I’m surprised how often this is compared to the 1945 Joan Crawford melodrama, Mildred Pierce, because they’re strikingly different. Sure, they both feature determined mothers yearning to please their daughters, but Stella Dallas is rooted in reality unlike the latter (not to say that I don’t love Mildred Pierce, but it’s sudsy). While I wasn’t fully believing the overall trajectory of the narrative, another attempt to give Barbara Stanwyck freedom only to give her an eleventh-hour taming, Stanwyck overpowered me with her tenacity and adoration for her daughter. It provides melodramatic catharsis which frustrates the viewer but makes for a strong tear-jerker.
Stella Martin (Barbara Stanwyck) comes from a working-class family but dreams of marrying successful businessman Stephen Dallas (John Boles). Her dreams come true, and the couple have a daughter named Laurel (Anne Shirley), but things change once Stella declares Laurel should have the best of everything.
The comparisons to Mildred Pierce aren’t unfounded, but I found Stella Dallas to be just as entertaining as the former film in an entirely different way. Mildred Pierce is pure noir condemning working mothers and the daughters who resent them. Stella Dallas is pure soapy melodrama with the message that money can’t buy happiness; Laurel is also infinitely more likeable than Veda. Stanwyck is earthy and determined, but she’s unbelievable as a “well-bred and refined” woman, leaving the audience to realize right away this role doesn’t look good on her and won’t last. Stanwyck takes the character of Stella and creates a woman given a taste of wealth, and believing that she has to keep validating herself to justify it. There’s nothing malicious or scheming with the characters, and she’s not a gold digger which I appreciated. She simply wants to better herself, and the only way to do that is through a man. She uses opportunity and doesn’t wait for Stephen to come to her. Stephen is also an opportunist, marrying Stella to get over a bad breakup, and in this way the couple are perfect for each other; however, they’re both lying from the go. Stephen believes he loves Stella the way she is, but once they enter society he nudges her to “adapt” and be refined.
Before the story switches to being a tale of mothers and daughters, Stella Dallas is about a woman’s place and identity after marriage. Stella is good enough for Stephen to marry, but once she’s around his type of people she’s no longer on the same level. Once Laurel is born Stella doesn’t understand why she can’t go out and have a good time now and then; she seeks activity, not laying down. These are common issues women were facing all through the 1930s and into the 1950s, and while Stella Dallas drops the plot once Stella discovers her maternal instincts, it must have been a conversation starter in 1937.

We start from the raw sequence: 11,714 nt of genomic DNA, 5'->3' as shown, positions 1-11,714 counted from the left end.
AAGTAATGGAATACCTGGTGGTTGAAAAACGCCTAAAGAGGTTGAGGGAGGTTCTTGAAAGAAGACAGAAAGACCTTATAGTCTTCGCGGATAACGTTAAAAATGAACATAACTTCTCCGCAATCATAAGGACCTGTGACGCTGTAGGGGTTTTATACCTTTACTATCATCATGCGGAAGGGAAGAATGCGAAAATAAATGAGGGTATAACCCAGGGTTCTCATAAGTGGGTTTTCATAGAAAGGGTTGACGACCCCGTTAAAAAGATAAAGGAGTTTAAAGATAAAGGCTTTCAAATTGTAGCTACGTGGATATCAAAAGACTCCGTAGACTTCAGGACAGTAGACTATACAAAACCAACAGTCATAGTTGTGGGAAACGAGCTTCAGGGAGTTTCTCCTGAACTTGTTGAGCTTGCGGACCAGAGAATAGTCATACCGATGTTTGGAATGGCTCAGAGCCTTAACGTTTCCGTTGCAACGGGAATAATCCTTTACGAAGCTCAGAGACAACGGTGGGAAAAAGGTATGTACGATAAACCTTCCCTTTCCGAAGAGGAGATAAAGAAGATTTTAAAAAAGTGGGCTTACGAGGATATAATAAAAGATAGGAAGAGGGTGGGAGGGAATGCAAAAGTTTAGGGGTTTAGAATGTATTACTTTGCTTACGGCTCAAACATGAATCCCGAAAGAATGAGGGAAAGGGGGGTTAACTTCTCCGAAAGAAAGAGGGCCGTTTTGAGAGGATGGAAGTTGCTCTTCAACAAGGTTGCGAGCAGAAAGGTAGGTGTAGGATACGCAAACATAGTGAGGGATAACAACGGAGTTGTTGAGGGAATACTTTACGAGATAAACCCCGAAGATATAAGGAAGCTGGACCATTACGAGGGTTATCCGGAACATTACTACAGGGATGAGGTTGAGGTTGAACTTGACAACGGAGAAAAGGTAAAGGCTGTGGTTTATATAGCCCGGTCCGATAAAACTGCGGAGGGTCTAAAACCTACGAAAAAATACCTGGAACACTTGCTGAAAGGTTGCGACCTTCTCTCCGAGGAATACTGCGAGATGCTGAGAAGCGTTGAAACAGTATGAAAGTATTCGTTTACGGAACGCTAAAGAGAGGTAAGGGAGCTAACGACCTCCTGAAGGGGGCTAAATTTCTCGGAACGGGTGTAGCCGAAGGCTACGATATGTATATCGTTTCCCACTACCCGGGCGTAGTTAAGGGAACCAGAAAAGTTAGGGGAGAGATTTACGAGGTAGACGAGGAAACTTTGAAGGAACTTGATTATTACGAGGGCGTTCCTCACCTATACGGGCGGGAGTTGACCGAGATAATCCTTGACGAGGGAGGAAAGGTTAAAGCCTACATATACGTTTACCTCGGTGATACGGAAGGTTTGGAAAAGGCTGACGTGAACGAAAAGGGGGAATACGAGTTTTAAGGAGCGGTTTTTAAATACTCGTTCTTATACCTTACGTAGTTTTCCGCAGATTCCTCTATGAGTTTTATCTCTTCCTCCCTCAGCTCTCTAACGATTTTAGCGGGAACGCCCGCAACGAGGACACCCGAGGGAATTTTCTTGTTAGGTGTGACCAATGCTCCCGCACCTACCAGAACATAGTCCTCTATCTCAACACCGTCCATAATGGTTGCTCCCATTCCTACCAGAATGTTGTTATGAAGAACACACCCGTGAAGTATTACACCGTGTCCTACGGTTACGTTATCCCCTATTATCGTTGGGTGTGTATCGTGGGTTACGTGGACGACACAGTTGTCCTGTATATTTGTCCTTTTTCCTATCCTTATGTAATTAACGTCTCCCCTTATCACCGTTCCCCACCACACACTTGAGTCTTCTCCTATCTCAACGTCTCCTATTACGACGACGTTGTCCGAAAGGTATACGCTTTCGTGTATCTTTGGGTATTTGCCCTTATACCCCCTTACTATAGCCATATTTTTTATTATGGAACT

The switch to Stella and Laurel is where the movie turns into schmaltz, albeit good schmaltz. Stanwyck may not evoke images of a refined lady, but she excels at playing a mother (interesting considering her real-life relationship with her son). The scenes where Stanwyck plays with the baby are enough to make me want to be a mother like her. You can see a connection between mother and child, and while Stella’s transition from wild party girl to mother feels abrupt, Stanwyck’s personality is believable. I respected the script’s desire not to contain the characters into boxes labeled “good” and “evil,” which happens a lot in Mildred Pierce. Neither Stella nor Stephen are terrible characters. They may have gotten divorced but they still care enough about each other to want the best for Laurel. Since Stella is the main character we watch her make poor decisions, but they stem from her background. She doesn’t believe in education and wants Stephen to buy Laurel a fur coat instead of books. To Stella, Laurel’s interest in culture is a result of being amongst the wealthy, and her greatest fear is that Laurel will come to the realization that her mother isn’t good enough (becoming a Veda). While Laurel never blames her mother for anything, it is society that sees Stella’s ridiculous love of wealth, taking it out on Laurel in a scene where no one comes to the girl’s birthday.
Similarly, Laurel is a decent young girl who believes in what’s really important: family. Where Veda sought material wealth and was willing to eat anyone who got in her way, Laurel seeks domesticity; a normal house with a garden and rooms for everyone. I have to wonder if Laurel is a response to the hedonistic views women were adopting in the 1930s. “Be careful ladies, you’re going to ruin your children if you aspire to wealth. All they really want is a home and someone to love them.” It eventually leads Stella to want to do what’s best and leave Laurel to wealth. I found the ending to be highly disingenuous, effectively stating that if you’re too embarrassing or can’t fit into the right society, than remove yourself from it entirely. Stella is neither the flower or the goddess that Helen Morrison (Barbara O’Neil) is, and she shouldn’t try to be. The ending leaves nothing for Stella except sadness and loss. She loses her daughter for what? Out of a misguided belief that the child is happier? I don’t understand the “I need to make them hate me so they’ll leave and be happy” endings and it leaves a sour taste.
Regardless of the ending, Stella Dallas is a strong soaper with a stunning performance from Barbara Stanwyck. There’s no outright cruelty from the characters, they’re real and not really ridiculous.
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A freelance film critic whose work fuels the Rotten Tomatoes meter. I've been published on The Hollywood Reporter, Remezcla, and The Daily Beast. I've been featured in the L.A. Times. I currently run two podcasts, Citizen Dame and Ticklish Business.